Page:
In the latest installment of Lukeman’s (The Ajax Protocol, 2014, etc.) action series, a U.S. Black Ops group tries to stop terrorist attacks from inciting a war between India and Pakistan.
When someone bombs the Indian Embassy in the Philippines, Elizabeth Harker, director of covert government unit the Project, sends her team to Manila. Once there, a raid on the American Embassy by Philippine terrorist faction Abu Sayyaf puts one team member in the ICU. The terrorists seem to be working with Pakistan-based Islamic State of Kashmir, but intercepted calls suggest that a secret organization is manipulating information to provoke an India-Pakistan conflict. The Project heads to India to shut down the nefarious enterprise by thwarting a missile launch and to seek vengeance for the group’s wounded operative. Lukeman’s action-packed novel keeps the plot moving and the tension high. The American Embassy assault is a lengthy, multi-chapter sequence that also puts in peril Project member Selena Connor, who’s there to see the U.S. ambassador. The four-member team is exceptionally skilled yet vulnerable; Nick Carter questions his response time—and which terrorist he should have taken out first—after someone is seriously injured. Personal touches for the Project are largely effective, including Nick and Selena’s endless marriage talks and Lamont Cameron’s (possibly ominous) decision to “hang it up” soon. A notable villain, meanwhile, is surprisingly sympathetic: Indian spy Ashok Rao is both dying from inoperable cancer and out for retribution against ISOK jihadist Abdul Afridi, who killed Rao’s wife and son. On occasion, the Project is oddly restricted, as when the president orders an interrogation-only strategy against a deadly target; elsewhere, the team is forced to work with a CIA asset. And one can’t help but wonder whether Project hacker Stephanie Willits, who accrues nearly all of the plot’s significant intel and tracks people through a series of phone calls, could have handled the mission by herself without ever leaving her desk. Nevertheless, the blistering gunfights only stop for a change in location, while at least some baddies still standing at the end leave the door open for the next book.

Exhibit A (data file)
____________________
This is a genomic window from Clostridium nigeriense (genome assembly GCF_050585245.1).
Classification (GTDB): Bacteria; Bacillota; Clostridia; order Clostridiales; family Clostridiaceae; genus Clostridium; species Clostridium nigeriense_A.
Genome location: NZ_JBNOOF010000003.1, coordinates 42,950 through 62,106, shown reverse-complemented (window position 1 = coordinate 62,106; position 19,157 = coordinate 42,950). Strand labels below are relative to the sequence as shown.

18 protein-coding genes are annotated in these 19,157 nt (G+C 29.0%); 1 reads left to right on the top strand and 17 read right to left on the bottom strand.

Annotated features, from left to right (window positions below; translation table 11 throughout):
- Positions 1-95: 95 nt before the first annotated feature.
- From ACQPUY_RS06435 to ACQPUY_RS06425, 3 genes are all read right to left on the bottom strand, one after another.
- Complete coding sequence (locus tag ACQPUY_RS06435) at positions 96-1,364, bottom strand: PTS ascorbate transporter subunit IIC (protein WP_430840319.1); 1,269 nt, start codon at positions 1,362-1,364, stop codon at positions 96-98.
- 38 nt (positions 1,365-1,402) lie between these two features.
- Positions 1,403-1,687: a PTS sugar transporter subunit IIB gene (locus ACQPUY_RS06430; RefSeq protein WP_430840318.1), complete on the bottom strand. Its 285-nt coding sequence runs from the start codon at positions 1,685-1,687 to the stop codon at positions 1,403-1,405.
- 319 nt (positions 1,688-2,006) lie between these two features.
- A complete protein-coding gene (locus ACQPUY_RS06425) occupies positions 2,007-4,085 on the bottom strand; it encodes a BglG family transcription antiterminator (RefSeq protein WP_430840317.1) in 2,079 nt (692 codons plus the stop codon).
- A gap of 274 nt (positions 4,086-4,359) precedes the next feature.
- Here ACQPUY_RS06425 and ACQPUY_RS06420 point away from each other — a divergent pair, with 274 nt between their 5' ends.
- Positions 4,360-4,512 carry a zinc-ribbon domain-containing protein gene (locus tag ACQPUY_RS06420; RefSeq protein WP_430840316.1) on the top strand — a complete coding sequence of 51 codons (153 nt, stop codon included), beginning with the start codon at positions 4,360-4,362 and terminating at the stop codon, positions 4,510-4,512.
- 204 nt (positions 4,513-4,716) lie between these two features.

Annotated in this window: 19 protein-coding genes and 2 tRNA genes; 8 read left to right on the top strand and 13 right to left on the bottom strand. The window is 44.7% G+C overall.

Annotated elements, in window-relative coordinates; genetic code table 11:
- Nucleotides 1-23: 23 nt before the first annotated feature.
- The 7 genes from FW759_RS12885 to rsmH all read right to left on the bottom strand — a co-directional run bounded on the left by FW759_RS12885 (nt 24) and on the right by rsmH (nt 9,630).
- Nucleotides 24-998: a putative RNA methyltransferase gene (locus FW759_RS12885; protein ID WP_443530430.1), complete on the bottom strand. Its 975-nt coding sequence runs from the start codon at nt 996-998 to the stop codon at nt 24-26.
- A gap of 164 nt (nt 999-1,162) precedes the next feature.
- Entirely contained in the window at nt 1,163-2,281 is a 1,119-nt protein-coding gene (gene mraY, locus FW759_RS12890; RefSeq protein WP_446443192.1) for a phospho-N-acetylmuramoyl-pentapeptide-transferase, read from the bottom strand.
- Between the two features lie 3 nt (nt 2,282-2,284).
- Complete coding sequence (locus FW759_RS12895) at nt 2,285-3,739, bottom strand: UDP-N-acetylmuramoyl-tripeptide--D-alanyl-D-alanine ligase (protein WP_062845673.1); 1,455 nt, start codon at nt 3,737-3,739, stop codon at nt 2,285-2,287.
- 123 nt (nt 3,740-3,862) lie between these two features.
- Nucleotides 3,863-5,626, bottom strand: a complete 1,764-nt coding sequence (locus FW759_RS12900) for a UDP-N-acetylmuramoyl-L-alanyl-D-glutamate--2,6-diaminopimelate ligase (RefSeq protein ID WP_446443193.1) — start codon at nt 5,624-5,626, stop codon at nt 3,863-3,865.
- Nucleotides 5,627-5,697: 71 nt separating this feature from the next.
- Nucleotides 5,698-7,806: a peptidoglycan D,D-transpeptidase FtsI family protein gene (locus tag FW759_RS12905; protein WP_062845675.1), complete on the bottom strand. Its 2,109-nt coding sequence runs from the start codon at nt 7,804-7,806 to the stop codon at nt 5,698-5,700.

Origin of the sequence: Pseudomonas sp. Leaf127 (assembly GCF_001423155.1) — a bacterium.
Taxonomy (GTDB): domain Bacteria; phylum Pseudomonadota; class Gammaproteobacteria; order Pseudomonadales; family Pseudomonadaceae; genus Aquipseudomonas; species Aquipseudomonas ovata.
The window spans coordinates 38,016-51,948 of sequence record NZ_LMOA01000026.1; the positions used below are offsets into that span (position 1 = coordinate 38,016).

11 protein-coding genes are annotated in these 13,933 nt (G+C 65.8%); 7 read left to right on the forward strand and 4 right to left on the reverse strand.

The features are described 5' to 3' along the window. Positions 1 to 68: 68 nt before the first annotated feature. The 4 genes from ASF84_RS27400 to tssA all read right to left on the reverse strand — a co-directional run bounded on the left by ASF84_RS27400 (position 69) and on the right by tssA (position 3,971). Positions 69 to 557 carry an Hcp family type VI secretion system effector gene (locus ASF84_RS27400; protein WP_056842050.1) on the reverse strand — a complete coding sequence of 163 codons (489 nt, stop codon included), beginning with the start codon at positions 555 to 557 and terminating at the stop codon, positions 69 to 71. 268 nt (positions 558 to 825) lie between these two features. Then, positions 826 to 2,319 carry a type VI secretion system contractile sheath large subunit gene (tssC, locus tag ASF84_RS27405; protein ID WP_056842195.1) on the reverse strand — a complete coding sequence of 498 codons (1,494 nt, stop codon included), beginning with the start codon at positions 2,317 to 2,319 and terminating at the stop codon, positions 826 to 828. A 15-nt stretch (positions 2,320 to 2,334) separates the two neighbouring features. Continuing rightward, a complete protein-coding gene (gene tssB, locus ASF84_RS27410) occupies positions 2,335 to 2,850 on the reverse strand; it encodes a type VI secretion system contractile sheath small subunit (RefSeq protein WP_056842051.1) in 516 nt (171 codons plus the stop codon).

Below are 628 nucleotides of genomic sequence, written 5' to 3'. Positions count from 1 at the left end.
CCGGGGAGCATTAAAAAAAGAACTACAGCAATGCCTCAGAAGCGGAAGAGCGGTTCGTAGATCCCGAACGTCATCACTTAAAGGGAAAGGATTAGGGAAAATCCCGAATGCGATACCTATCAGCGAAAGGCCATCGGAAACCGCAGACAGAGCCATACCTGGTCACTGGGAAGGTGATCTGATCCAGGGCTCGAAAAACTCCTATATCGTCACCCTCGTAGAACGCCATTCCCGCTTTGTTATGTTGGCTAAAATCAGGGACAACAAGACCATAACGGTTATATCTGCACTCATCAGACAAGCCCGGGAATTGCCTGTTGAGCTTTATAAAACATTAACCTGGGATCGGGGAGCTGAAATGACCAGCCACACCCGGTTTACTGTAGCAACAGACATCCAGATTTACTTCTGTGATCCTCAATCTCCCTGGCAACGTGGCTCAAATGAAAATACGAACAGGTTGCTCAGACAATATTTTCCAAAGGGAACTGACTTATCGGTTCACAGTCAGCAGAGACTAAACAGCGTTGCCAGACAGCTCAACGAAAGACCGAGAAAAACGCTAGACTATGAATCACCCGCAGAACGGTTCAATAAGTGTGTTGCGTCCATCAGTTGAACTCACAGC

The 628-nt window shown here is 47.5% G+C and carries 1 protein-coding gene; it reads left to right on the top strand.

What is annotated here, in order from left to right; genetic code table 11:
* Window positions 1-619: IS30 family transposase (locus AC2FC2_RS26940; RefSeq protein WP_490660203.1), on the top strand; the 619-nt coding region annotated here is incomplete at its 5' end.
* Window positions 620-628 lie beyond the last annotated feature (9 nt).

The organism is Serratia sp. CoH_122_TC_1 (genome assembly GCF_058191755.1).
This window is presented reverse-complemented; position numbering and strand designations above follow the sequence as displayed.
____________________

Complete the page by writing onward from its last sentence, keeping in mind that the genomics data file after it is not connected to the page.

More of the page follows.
Boldly embraces its genre and revels in its Hollywood-movie action scenes.